Saturday, September 26, 2009

Liberian forests surrendered despite pledges and warnings

Festus Poquie in via the New Democrat (Monrovia, Liberia): International partners, worried about the climatic effects of depleting one of Africa's last remaining tracks of rain forest, pledged to pay millions to the Government to reserve and preserve its forests. They campaigned to stop the Legislature from passing 4 forests bills they have determined are not in the country's interests. But behind closed doors, the Legislators did their thing, with the House Speaker, Alex Tyler, describing internationals concerns as "a joke" because, he added, jobs are needed.

This means that Legislators have surrendered the country's forest to various foreign companies, ignoring concerns and pleads from environmental groups to preserve one of Africa's valuable rain forests in order to prevent carbon emission.

The forestry contracts awarded to various foreign and local companies have been highly controversial, with Global Witness, the international environmental rights campaigners, citing illegality in the bidding process and hinting legislators that a notorious Malaysian logging company (Samling) is involved with the contracts.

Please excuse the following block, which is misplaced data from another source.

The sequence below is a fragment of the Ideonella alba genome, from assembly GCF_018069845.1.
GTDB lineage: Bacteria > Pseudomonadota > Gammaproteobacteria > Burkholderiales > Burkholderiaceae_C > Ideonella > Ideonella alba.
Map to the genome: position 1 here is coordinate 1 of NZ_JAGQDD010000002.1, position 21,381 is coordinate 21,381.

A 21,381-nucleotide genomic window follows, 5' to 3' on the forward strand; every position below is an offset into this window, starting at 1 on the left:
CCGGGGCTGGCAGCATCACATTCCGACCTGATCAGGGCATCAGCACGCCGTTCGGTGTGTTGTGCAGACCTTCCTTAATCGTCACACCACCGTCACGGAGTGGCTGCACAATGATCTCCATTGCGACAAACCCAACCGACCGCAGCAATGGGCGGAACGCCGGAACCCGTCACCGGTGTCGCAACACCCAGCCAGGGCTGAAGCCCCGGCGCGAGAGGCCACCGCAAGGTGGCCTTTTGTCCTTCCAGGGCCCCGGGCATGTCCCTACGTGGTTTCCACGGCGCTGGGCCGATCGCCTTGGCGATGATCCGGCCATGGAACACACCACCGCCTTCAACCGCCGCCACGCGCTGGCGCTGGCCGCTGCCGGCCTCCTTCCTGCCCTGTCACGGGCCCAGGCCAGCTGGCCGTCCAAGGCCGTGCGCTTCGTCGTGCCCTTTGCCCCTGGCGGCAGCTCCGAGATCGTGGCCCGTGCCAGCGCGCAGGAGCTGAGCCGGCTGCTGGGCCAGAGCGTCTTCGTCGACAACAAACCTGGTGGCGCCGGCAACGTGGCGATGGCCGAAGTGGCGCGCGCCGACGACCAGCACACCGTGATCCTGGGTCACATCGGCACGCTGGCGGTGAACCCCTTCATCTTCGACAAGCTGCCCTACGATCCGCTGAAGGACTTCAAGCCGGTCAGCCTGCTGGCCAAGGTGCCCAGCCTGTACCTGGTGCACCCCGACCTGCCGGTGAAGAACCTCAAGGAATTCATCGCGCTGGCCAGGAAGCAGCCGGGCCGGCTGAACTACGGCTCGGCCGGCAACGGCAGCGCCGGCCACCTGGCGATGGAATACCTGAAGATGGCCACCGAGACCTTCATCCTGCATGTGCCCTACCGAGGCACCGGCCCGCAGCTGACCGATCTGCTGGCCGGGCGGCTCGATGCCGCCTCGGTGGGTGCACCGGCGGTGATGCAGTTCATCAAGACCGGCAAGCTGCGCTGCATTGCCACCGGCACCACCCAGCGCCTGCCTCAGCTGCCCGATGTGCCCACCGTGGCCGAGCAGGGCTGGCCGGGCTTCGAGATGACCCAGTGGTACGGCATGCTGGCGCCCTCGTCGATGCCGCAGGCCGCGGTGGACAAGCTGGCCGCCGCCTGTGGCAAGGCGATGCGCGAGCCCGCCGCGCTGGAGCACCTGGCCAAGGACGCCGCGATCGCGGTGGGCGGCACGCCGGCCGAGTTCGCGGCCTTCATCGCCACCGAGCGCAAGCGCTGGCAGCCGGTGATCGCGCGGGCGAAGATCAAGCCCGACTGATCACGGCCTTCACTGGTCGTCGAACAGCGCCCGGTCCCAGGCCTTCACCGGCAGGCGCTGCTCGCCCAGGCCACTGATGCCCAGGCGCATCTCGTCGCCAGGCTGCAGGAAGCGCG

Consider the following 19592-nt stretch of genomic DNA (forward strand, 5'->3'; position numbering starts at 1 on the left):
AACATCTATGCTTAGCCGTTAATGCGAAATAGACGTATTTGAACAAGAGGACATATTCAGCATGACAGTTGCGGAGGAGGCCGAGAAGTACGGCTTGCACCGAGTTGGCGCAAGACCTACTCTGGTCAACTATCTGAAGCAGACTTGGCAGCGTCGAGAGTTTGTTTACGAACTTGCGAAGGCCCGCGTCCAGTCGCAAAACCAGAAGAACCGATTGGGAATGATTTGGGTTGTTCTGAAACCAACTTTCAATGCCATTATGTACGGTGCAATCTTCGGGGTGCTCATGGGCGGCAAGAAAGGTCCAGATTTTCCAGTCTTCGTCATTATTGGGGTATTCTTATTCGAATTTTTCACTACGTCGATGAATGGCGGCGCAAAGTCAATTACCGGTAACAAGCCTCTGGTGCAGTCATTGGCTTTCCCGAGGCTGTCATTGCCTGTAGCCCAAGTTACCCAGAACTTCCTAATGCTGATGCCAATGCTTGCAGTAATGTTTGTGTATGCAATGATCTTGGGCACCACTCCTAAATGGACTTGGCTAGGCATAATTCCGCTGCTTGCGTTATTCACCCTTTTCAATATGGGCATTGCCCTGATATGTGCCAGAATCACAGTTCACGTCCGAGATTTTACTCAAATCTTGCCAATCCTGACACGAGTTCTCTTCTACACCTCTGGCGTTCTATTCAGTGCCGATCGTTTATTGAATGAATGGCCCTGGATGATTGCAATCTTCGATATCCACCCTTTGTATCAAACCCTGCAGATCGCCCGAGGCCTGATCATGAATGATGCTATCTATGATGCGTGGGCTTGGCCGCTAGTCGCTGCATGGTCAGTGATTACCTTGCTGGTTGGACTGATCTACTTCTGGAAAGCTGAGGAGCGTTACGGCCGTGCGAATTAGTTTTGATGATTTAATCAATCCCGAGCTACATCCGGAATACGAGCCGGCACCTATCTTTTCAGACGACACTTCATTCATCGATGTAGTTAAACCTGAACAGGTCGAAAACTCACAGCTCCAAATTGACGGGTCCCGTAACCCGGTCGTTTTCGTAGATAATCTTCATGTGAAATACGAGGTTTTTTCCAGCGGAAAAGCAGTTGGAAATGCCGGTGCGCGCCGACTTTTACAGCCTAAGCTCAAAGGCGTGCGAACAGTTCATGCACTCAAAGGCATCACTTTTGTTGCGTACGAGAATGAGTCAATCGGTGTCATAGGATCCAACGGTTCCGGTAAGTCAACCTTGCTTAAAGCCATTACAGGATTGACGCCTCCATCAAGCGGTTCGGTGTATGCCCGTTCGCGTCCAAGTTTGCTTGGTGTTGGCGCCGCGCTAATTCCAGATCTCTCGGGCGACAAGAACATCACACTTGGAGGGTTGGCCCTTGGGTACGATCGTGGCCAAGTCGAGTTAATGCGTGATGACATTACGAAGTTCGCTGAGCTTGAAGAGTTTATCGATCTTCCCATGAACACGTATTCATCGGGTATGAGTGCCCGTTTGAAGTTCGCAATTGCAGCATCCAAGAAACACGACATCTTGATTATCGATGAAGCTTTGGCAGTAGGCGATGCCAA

Global Witness, in a letter addressed to legislators Thursday, revealed that the country's international partners have offered financial compensation to encourage it not to log its forest because of its "value in mitigating global climate change". "Liberia can preserve its forest and receive funding equivalent to potential logging revenues that the government could use to boost Liberia's economy, invest in infrastructure, and in so doing to create jobs….

Rainforest at edge of logging road near Konimbo, Liberia (West Africa), shot by John Atherton, Wikimedia Commons via Flickr, under the Creative Commons Attribution ShareAlike 2.0 License

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